I noticed that I am getting different feature importance results with each random forest run even though they are using the same parameters. Now, I know that a random forest model takes observations randomly which is causing the importance levels to vary. This is especially shown for the less important variables.

My question is how does one interpret the variance in random forest results when running it multiple times? I know that one can reduce the instability level of results by increasing the number of trees; however, this doesn't really tell me if my feature importance results are "true" though they may be true for that specific run (but not necessarily for a separate run).

Even if I were to take an extremely large number of trees and average the feature importance results for each variable, that still doesn't necessarily confirm that it will produce the same importance results if I repeat that exact same process again.

Additionally, I have tried it with an extremely large number of trees and still got a slight variation (it did significantly reduce the variance of my results) in my feature importance results between runs.

Is there any method that I can use to interpret this variance of importance between runs?

I cannot set a seed because I need stable (similar) results across different seeds.

Any help at all would be greatly appreciated!

  • $\begingroup$ Can you explain 'I cannot set a seed because I need stable (similar) results across different seeds.' starting with different seeds is often the main reason results can change $\endgroup$ May 13, 2022 at 17:15
  • $\begingroup$ @RalphWinters Forgive my ignorance, how does one know the true variable importance if the importance ranking is not stable when run across different seeds? $\endgroup$
    – Detr4
    May 13, 2022 at 17:23

1 Answer 1


Random Forests are full of 'randomness', from selecting and resampling the actual data (bootstrapping) to selection of the best features that go into the individual decision trees. So with all of this sampling going on the starting seed will affect all of these intermediate results as well as the final set of trees. Since you asked about the feature importance it will also affect the ranking as well. So it is always best to keep the seed the same.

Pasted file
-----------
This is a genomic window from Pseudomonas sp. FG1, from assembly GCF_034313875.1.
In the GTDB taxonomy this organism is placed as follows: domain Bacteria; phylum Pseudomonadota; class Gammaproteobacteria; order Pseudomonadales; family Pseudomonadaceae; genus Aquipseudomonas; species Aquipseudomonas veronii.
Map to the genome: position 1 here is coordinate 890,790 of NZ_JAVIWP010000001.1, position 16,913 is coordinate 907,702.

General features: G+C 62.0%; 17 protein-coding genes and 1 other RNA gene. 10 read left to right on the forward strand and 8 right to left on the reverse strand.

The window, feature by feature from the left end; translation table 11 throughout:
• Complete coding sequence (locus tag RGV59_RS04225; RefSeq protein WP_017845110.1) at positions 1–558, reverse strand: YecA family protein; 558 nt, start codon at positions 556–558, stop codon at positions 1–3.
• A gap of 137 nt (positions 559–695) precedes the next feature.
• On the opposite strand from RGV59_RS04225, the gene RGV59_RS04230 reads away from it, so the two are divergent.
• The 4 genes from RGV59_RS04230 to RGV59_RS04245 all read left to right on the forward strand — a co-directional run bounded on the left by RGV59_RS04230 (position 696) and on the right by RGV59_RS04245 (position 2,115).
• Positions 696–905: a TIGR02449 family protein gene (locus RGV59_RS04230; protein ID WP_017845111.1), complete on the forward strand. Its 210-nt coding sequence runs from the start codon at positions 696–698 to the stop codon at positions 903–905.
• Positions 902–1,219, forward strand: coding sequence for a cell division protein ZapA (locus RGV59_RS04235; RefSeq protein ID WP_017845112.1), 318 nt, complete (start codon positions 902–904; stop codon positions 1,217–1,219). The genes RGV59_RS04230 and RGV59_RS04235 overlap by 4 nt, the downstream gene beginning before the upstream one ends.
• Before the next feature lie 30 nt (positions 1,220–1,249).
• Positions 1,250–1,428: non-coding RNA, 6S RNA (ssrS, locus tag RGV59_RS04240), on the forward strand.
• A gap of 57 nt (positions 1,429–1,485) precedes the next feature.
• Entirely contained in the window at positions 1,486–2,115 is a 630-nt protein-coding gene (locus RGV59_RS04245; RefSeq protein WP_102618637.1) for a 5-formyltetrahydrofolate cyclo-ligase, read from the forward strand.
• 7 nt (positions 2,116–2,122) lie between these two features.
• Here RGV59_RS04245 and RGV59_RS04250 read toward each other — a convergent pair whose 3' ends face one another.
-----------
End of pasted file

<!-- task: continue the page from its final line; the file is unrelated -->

If you results are changing, and you are doing multiple runs, averaging the feature importance of all of the runs should give you a good idea of what the 'true' value should be.

  • $\begingroup$ Thank you for the explanation and suggestion. So, in essence, it is not possible to produce truly consistent importance rankings with varying seeds? I am curious if journals would accept averaging the results over multiple seeds. Do you have any alternative model suggestions that are perhaps similar to random forests? Perhaps I would be better off with a deterministic modeling apporach? $\endgroup$
    – Detr4
    May 13, 2022 at 19:39
  • $\begingroup$ The purpose of the seed is really for reproducibility. Changing the seed shouldn't change the output all that much if run over a large number of bootstraps. However it is prudent to check results against other algorithms. I am thinking you should try other techniques such as lasso regression, or SVM and see if you come up with similar results. $\endgroup$ May 14, 2022 at 17:14
  • $\begingroup$ Thank you for the clarification! I will be sure to try these techniques. Also, would it be theoretically possible to use such a large number of trees that your importance rankings become 'static' even when run on separate seeds? My data contains 19705 observations and 18 variables. 11 variables heavily vary from run to run on 200 trees and only 4 of them vary when using 2000 trees. $\endgroup$
    – Detr4
    May 14, 2022 at 17:32
  • $\begingroup$ As you increase the number of trees that will converge upon the 'true' value (given your hyper-parameters), only because the assumption is that you are increasing the n of the 'sampling distribution'. also I would not refer to it as static, for given another set of data similar to yours, it is possible to come up with different results. Remember, Feature importance is measure by accuracy in the model and not by any cause and effect. Also note the feature importance in RF has been criticized in the past and it is hard to determine what their statistical properties really are. $\endgroup$ May 14, 2022 at 18:37
  • $\begingroup$ Masterful, thank you! $\endgroup$
    – Detr4
    May 14, 2022 at 20:25

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